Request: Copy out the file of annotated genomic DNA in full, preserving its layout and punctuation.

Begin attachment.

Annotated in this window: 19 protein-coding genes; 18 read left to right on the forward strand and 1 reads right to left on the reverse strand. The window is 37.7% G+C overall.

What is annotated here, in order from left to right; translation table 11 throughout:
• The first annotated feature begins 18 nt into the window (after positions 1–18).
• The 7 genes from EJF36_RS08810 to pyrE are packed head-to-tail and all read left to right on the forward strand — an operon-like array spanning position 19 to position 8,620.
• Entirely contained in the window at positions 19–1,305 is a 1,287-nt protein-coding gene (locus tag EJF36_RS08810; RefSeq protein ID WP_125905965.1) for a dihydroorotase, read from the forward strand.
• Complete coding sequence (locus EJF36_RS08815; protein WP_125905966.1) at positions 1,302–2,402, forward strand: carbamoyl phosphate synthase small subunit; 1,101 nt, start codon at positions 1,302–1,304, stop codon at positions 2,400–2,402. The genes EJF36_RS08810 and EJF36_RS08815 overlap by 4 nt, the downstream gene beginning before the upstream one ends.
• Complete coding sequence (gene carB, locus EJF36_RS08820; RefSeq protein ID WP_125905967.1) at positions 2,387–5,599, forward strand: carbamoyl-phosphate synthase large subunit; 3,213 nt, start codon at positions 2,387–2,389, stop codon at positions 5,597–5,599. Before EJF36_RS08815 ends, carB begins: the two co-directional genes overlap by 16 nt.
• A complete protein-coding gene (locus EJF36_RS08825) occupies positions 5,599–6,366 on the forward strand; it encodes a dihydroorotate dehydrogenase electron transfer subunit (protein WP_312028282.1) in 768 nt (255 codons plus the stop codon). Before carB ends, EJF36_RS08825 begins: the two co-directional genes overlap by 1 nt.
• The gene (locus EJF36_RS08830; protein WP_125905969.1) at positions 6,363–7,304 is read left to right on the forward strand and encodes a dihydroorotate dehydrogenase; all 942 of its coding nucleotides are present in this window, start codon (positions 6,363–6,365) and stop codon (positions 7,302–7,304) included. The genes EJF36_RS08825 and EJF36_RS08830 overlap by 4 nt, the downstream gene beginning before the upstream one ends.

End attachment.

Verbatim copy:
Annotated in this window: 19 protein-coding genes; 18 read left to right on the forward strand and 1 reads right to left on the reverse strand. The window is 37.7% G+C overall.

What is annotated here, in order from left to right; translation table 11 throughout:
• The first annotated feature begins 18 nt into the window (after positions 1–18).
• The 7 genes from EJF36_RS08810 to pyrE are packed head-to-tail and all read left to right on the forward strand — an operon-like array spanning position 19 to position 8,620.
• Entirely contained in the window at positions 19–1,305 is a 1,287-nt protein-coding gene (locus tag EJF36_RS08810; RefSeq protein ID WP_125905965.1) for a dihydroorotase, read from the forward strand.
• Complete coding sequence (locus EJF36_RS08815; protein WP_125905966.1) at positions 1,302–2,402, forward strand: carbamoyl phosphate synthase small subunit; 1,101 nt, start codon at positions 1,302–1,304, stop codon at positions 2,400–2,402. The genes EJF36_RS08810 and EJF36_RS08815 overlap by 4 nt, the downstream gene beginning before the upstream one ends.
• Complete coding sequence (gene carB, locus EJF36_RS08820; RefSeq protein ID WP_125905967.1) at positions 2,387–5,599, forward strand: carbamoyl-phosphate synthase large subunit; 3,213 nt, start codon at positions 2,387–2,389, stop codon at positions 5,597–5,599. Before EJF36_RS08815 ends, carB begins: the two co-directional genes overlap by 16 nt.
• A complete protein-coding gene (locus EJF36_RS08825) occupies positions 5,599–6,366 on the forward strand; it encodes a dihydroorotate dehydrogenase electron transfer subunit (protein WP_312028282.1) in 768 nt (255 codons plus the stop codon). Before carB ends, EJF36_RS08825 begins: the two co-directional genes overlap by 1 nt.
• The gene (locus EJF36_RS08830; protein WP_125905969.1) at positions 6,363–7,304 is read left to right on the forward strand and encodes a dihydroorotate dehydrogenase; all 942 of its coding nucleotides are present in this window, start codon (positions 6,363–6,365) and stop codon (positions 7,302–7,304) included. The genes EJF36_RS08825 and EJF36_RS08830 overlap by 4 nt, the downstream gene beginning before the upstream one ends.